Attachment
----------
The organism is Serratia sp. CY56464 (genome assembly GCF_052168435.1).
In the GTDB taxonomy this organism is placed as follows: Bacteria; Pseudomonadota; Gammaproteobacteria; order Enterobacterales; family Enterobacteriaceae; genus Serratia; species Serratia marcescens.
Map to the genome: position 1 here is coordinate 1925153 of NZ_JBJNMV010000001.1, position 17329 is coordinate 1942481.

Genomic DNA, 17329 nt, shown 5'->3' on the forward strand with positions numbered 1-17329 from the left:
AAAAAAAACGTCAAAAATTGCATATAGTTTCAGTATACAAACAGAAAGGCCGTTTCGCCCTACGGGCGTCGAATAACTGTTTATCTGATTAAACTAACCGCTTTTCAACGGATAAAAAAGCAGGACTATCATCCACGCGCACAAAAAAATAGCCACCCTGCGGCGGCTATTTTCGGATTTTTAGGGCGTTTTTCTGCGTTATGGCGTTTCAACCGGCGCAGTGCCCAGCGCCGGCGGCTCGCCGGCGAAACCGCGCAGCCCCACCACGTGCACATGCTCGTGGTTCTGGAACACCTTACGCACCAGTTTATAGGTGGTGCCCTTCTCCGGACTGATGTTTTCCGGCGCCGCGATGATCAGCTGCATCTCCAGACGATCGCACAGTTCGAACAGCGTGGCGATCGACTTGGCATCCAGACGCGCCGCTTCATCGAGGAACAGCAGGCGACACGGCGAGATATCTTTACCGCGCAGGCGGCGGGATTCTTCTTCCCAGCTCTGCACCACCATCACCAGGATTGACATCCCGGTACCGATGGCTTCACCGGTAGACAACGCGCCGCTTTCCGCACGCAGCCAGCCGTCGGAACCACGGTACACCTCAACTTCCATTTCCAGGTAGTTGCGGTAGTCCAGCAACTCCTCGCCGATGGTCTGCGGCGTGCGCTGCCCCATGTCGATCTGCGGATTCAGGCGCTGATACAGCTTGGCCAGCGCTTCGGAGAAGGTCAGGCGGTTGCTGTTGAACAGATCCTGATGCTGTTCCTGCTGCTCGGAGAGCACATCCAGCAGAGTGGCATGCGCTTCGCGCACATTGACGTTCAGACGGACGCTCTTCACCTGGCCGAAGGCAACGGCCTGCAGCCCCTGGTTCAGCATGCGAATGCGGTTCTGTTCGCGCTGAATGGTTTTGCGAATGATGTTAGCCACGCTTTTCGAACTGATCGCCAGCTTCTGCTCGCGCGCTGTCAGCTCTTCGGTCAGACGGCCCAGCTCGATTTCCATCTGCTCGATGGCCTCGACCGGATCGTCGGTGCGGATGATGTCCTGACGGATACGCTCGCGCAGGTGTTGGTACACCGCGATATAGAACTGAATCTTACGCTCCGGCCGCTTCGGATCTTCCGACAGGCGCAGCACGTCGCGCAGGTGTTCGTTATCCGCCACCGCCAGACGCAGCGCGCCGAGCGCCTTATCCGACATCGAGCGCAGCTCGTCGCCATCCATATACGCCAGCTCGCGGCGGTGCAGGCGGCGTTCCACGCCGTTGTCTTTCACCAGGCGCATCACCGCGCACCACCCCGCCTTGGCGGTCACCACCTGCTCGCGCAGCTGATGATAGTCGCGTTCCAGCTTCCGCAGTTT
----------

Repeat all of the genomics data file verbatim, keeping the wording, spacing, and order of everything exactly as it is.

The organism is Serratia sp. CY56464 (genome assembly GCF_052168435.1).
In the GTDB taxonomy this organism is placed as follows: Bacteria; Pseudomonadota; Gammaproteobacteria; order Enterobacterales; family Enterobacteriaceae; genus Serratia; species Serratia marcescens.
Map to the genome: position 1 here is coordinate 1925153 of NZ_JBJNMV010000001.1, position 17329 is coordinate 1942481.

Genomic DNA, 17329 nt, shown 5'->3' on the forward strand with positions numbered 1-17329 from the left:
AAAAAAAACGTCAAAAATTGCATATAGTTTCAGTATACAAACAGAAAGGCCGTTTCGCCCTACGGGCGTCGAATAACTGTTTATCTGATTAAACTAACCGCTTTTCAACGGATAAAAAAGCAGGACTATCATCCACGCGCACAAAAAAATAGCCACCCTGCGGCGGCTATTTTCGGATTTTTAGGGCGTTTTTCTGCGTTATGGCGTTTCAACCGGCGCAGTGCCCAGCGCCGGCGGCTCGCCGGCGAAACCGCGCAGCCCCACCACGTGCACATGCTCGTGGTTCTGGAACACCTTACGCACCAGTTTATAGGTGGTGCCCTTCTCCGGACTGATGTTTTCCGGCGCCGCGATGATCAGCTGCATCTCCAGACGATCGCACAGTTCGAACAGCGTGGCGATCGACTTGGCATCCAGACGCGCCGCTTCATCGAGGAACAGCAGGCGACACGGCGAGATATCTTTACCGCGCAGGCGGCGGGATTCTTCTTCCCAGCTCTGCACCACCATCACCAGGATTGACATCCCGGTACCGATGGCTTCACCGGTAGACAACGCGCCGCTTTCCGCACGCAGCCAGCCGTCGGAACCACGGTACACCTCAACTTCCATTTCCAGGTAGTTGCGGTAGTCCAGCAACTCCTCGCCGATGGTCTGCGGCGTGCGCTGCCCCATGTCGATCTGCGGATTCAGGCGCTGATACAGCTTGGCCAGCGCTTCGGAGAAGGTCAGGCGGTTGCTGTTGAACAGATCCTGATGCTGTTCCTGCTGCTCGGAGAGCACATCCAGCAGAGTGGCATGCGCTTCGCGCACATTGACGTTCAGACGGACGCTCTTCACCTGGCCGAAGGCAACGGCCTGCAGCCCCTGGTTCAGCATGCGAATGCGGTTCTGTTCGCGCTGAATGGTTTTGCGAATGATGTTAGCCACGCTTTTCGAACTGATCGCCAGCTTCTGCTCGCGCGCTGTCAGCTCTTCGGTCAGACGGCCCAGCTCGATTTCCATCTGCTCGATGGCCTCGACCGGATCGTCGGTGCGGATGATGTCCTGACGGATACGCTCGCGCAGGTGTTGGTACACCGCGATATAGAACTGAATCTTACGCTCCGGCCGCTTCGGATCTTCCGACAGGCGCAGCACGTCGCGCAGGTGTTCGTTATCCGCCACCGCCAGACGCAGCGCGCCGAGCGCCTTATCCGACATCGAGCGCAGCTCGTCGCCATCCATATACGCCAGCTCGCGGCGGTGCAGGCGGCGTTCCACGCCGTTGTCTTTCACCAGGCGCATCACCGCGCACCACCCCGCCTTGGCGGTCACCACCTGCTCGCGCAGCTGATGATAGTCGCGTTCCAGCTTCCGCAGTTT